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            Association between postoperative troponin levels and 30-day mortality among patients undergoing noncardiac surgery.

            Of the 200 million adults worldwide who undergo noncardiac surgery each year, more than 1 million will die within 30 days. To determine the relationship between the peak fourth-generation troponin T (TnT) measurement in the first 3 days after noncardiac surgery and 30-day mortality. A prospective, international cohort study that enrolled patients from August 6, 2007, to January 11, 2011. Eligible patients were aged 45 years and older and required at least an overnight hospital admission after having noncardiac surgery. Patients' TnT levels were measured 6 to 12 hours after surgery and on days 1, 2, and 3 after surgery. We undertook Cox regression analysis in which the dependent variable was mortality until 30 days after surgery, and the independent variables included 24 preoperative variables. We repeated this analysis, adding the peak TnT measurement during the first 3 postoperative days as an independent variable and used a minimum P value approach to determine if there were TnT thresholds that independently altered patients' risk of death. A total of 15,133 patients were included in this study. The 30-day mortality rate was 1.9% (95% CI, 1.7%-2.1%). Multivariable analysis demonstrated that peak TnT values of at least 0.02 ng/mL, occurring in 11.6% of patients, were associated with higher 30-day mortality compared with the reference group (peak TnT ≤ 0.01 ng/mL): peak TnT of 0.02 ng/mL (adjusted hazard ratio [aHR], 2.41; 95% CI, 1.33-3.77); 0.03 to 0.29 ng/mL (aHR, 5.00; 95% CI, 3.72-6.76); and 0.30 ng/mL or greater (aHR, 10.48; 95% CI, 6.25-16.62). Patients with a peak TnT value of 0.01 ng/mL or less, 0.02, 0.03-0.29, and 0.30 or greater had 30-day mortality rates of 1.0%, 4.0%, 9.3%, and 16.9%, respectively. Peak TnT measurement added incremental prognostic value to discriminate those likely to die within 30 days for the model with peak TnT measurement vs without (C index = 0.85 vs 0.81; difference, 0.4; 95% CI, 0.2-0.5; P < .001 for difference between C index values). The net reclassification improvement with TnT was 25.0% (P < .001). Among patients undergoing noncardiac surgery, the peak postoperative TnT measurement during the first 3 days after surgery was significantly associated with 30-day mortality.
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              Myocardial injury after noncardiac surgery: a large, international, prospective cohort study establishing diagnostic criteria, characteristics, predictors, and 30-day outcomes.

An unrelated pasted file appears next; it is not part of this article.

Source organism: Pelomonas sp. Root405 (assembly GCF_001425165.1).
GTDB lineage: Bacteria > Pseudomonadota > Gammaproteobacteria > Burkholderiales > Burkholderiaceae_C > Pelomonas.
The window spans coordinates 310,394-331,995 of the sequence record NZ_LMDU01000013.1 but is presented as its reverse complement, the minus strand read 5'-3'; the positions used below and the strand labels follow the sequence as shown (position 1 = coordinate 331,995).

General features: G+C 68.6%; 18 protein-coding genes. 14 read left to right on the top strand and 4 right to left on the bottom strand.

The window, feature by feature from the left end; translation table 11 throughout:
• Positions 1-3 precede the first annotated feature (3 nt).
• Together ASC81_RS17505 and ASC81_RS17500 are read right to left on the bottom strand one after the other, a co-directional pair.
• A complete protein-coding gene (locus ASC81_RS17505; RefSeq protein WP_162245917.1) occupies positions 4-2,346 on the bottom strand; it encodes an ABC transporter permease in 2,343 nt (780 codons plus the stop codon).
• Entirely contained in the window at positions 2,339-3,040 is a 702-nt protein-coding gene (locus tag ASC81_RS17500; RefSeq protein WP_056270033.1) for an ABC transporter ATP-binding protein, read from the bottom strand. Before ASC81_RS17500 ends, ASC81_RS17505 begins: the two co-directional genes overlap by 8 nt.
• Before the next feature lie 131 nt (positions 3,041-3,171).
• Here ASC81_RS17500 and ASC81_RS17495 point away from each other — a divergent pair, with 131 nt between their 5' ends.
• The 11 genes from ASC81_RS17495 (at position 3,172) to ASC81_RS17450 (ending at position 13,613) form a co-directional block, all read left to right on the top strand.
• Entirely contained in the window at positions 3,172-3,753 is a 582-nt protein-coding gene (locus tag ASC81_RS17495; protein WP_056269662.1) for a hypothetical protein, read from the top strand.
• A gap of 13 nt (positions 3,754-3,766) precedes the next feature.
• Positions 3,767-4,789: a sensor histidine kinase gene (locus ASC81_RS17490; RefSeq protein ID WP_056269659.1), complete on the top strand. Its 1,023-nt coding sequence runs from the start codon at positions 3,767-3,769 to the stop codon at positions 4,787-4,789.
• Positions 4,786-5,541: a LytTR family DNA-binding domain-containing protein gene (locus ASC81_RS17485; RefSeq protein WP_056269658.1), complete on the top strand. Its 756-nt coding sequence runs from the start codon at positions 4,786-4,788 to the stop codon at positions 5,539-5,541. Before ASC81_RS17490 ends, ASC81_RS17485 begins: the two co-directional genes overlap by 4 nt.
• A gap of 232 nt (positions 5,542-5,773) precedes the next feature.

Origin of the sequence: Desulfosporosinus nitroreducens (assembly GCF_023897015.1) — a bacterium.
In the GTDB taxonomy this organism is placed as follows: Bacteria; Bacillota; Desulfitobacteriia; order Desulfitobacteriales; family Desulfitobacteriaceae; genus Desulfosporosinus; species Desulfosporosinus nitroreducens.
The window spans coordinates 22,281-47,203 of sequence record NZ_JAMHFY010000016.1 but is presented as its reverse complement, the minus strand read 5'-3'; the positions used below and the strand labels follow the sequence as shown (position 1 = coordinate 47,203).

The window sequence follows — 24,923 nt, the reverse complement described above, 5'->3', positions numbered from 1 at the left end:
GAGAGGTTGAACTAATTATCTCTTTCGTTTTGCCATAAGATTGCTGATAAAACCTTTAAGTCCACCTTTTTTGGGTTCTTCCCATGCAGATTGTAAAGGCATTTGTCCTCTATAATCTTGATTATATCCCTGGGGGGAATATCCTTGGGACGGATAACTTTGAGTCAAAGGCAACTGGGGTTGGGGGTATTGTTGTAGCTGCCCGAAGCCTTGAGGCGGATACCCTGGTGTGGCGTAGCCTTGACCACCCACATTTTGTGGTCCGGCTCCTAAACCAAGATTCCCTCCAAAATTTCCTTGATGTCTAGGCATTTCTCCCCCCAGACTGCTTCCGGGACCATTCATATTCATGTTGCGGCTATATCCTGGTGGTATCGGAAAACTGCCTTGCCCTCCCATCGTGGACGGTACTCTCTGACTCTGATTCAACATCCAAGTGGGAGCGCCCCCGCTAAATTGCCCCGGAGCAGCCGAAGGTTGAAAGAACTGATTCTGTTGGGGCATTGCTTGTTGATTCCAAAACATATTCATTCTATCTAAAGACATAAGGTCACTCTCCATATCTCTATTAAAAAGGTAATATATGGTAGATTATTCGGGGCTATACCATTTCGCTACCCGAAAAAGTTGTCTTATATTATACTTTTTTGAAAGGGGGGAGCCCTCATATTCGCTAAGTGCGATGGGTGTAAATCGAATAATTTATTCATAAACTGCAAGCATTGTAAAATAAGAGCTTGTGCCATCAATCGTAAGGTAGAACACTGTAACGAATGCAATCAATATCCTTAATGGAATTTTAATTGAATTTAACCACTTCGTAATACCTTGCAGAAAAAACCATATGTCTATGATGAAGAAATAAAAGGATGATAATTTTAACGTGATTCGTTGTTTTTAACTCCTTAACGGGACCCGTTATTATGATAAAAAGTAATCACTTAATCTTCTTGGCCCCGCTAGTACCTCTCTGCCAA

Myocardial injury after noncardiac surgery (MINS) was defined as prognostically relevant myocardial injury due to ischemia that occurs during or within 30 days after noncardiac surgery. The study's four objectives were to determine the diagnostic criteria, characteristics, predictors, and 30-day outcomes of MINS. In this international, prospective cohort study of 15,065 patients aged 45 yr or older who underwent in-patient noncardiac surgery, troponin T was measured during the first 3 postoperative days. Patients with a troponin T level of 0.04 ng/ml or greater (elevated "abnormal" laboratory threshold) were assessed for ischemic features (i.e., ischemic symptoms and electrocardiography findings). Patients adjudicated as having a nonischemic troponin elevation (e.g., sepsis) were excluded. To establish diagnostic criteria for MINS, the authors used Cox regression analyses in which the dependent variable was 30-day mortality (260 deaths) and independent variables included preoperative variables, perioperative complications, and potential MINS diagnostic criteria. An elevated troponin after noncardiac surgery, irrespective of the presence of an ischemic feature, independently predicted 30-day mortality. Therefore, the authors' diagnostic criterion for MINS was a peak troponin T level of 0.03 ng/ml or greater judged due to myocardial ischemia. MINS was an independent predictor of 30-day mortality (adjusted hazard ratio, 3.87; 95% CI, 2.96-5.08) and had the highest population-attributable risk (34.0%, 95% CI, 26.6-41.5) of the perioperative complications. Twelve hundred patients (8.0%) suffered MINS, and 58.2% of these patients would not have fulfilled the universal definition of myocardial infarction. Only 15.8% of patients with MINS experienced an ischemic symptom. Among adults undergoing noncardiac surgery, MINS is common and associated with substantial mortality.